Rule 1(b) is composed of material currently located in Rule 54(c), with several exceptions. First, the reference to an “Act of Congress” has been deleted from the restyled rules; instead the rules use the self-explanatory term “federal statute.” Second, the language concerning demurrers, pleas in abatement, etc., has been deleted as being anachronistic. Third, the definitions of “civil action” and “district court” have been deleted. Fourth, the term “attorney for the government” has been expanded to include reference to those attorneys who may serve as special or independent counsel under applicable federal statutes. The term “attorney for the government” contemplates an attorney of record in the case.
Fifth, the Committee added a definition for the term “court” in Rule 1(b)(2). Although that term originally was almost always synonymous with the term “district judge,” the term might be misleading or unduly narrow because it may not cover the many functions performed by magistrate judges. See generally 28 U.S.C. §§132, 636. Additionally, the term does not cover circuit judges who may be authorized to hold a district court. See 28 U.S.C. §291. The proposed definition continues the traditional view that “court” means district judge, but also reflects the current understanding that magistrate judges act as the “court” in many proceedings. Finally, the Committee intends that the term “court” be used principally to describe a judicial officer, except where a rule uses the term in a spatial sense, such as describing proceedings in “open court.”
Sixth, the term “Judge of the United States” has been replaced with the term “Federal judge.” That term includes Article III judges and magistrate judges and, as noted in Rule 1(b)(3)(C), federal judges other than Article III judges who may be authorized by statute to perform a particular act specified in the Rules of Criminal Procedure. The term does not include local judges in the District of Columbia. Seventh, the definition of “Law” has been deleted as being superfluous and possibly misleading because it suggests that administrative regulations are excluded.
Eighth, the current rules include three definitions of “magistrate judge.” The term used in amended Rule 1(b)(5) is limited to United States magistrate judges. In the current rules the term magistrate judge includes not only United States magistrate judges, but also district court judges, court of appeals judges, Supreme Court justices, and where authorized, state and local officers. The Committee believed that the rules should reflect current practice, i.e., the wider and almost exclusive use of United States magistrate judges, especially in preliminary matters. The definition, however, is not intended to restrict the use of other federal judicial officers to perform those functions. Thus, Rule 1(c) has been added to make it clear that where the rules authorize a magistrate judge to act, any other federal judge or justice may act.
Finally, the term “organization” has been added to the list of definitions.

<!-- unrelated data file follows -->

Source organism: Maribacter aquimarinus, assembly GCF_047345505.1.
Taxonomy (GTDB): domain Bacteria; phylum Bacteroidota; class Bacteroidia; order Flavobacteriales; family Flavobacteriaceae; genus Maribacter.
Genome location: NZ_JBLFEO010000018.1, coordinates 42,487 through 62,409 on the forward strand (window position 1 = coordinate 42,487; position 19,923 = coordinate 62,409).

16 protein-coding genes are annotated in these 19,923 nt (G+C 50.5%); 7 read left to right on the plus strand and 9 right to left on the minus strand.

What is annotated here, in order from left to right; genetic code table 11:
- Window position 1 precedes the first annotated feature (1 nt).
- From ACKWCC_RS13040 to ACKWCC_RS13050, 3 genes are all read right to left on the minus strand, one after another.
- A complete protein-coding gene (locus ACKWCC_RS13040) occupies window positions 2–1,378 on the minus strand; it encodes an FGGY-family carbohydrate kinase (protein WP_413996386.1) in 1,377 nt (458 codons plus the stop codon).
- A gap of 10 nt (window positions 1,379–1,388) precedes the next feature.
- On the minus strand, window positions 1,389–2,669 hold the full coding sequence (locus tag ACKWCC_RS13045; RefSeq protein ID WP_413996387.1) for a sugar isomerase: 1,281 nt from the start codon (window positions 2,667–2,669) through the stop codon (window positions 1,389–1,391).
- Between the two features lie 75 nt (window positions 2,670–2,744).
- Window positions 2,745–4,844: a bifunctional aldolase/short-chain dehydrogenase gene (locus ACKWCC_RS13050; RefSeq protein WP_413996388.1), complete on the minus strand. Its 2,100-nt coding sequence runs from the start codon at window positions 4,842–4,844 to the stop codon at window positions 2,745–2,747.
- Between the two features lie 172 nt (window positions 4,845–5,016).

The remainder of the rule has been amended as part of the general restyling of the rules to make them more easily understood. In addition to changes made to improve the clarity, the Committee has changed language to make style and terminology consistent throughout the Criminal Rules. These changes are intended to be stylistic only.
Committee Notes on Rules—2008 Amendment
Subdivision (b)(11). This amendment incorporates the definition of the term “crime victim” found in the Crime Victims’ Rights Act, codified at 18 U.S.C. §3771 (e). It provides that “the term ‘crime victim’ means a person directly and proximately harmed as a result of the commission of a Federal offense or an offense in the District of Columbia.”
Upon occasion, disputes may arise over the question whether a particular person is a victim. Although the rule makes no special provision for such cases, the courts have the authority to do any necessary fact finding and make any necessary legal rulings.
Changes Made to Proposed Amendment Released for Public Comment
The Committee revised the text of Rule 1(b)(11) in response to public comments by transferring portions of the subdivision relating to who may assert the rights of a victim to Rule 60(b)(2). The Committee Note was revised to reflect that change and to indicate that the Court has the power to decide any dispute as to who is a victim.
Committee Notes on Rules—2011 Amendment
Subdivisions (b)(11) and (12). The added definition clarifies that the term “telephone” includes technologies enabling live voice conversations that have developed since the traditional “land line” telephone. Calls placed by cell phone or from a computer over the internet, for example, would be included. The definition is limited to live communication in order to ensure contemporaneous communication and excludes voice recordings. Live voice communication should include services for the hearing impaired, or other contemporaneous translation, where necessary.
Changes Made to Proposed Amendment Released for Public Comment
The text was rephrased by the Committee to describe the telephone as a “technology for transmitting live electronic voice communication” rather than a “form” of communication.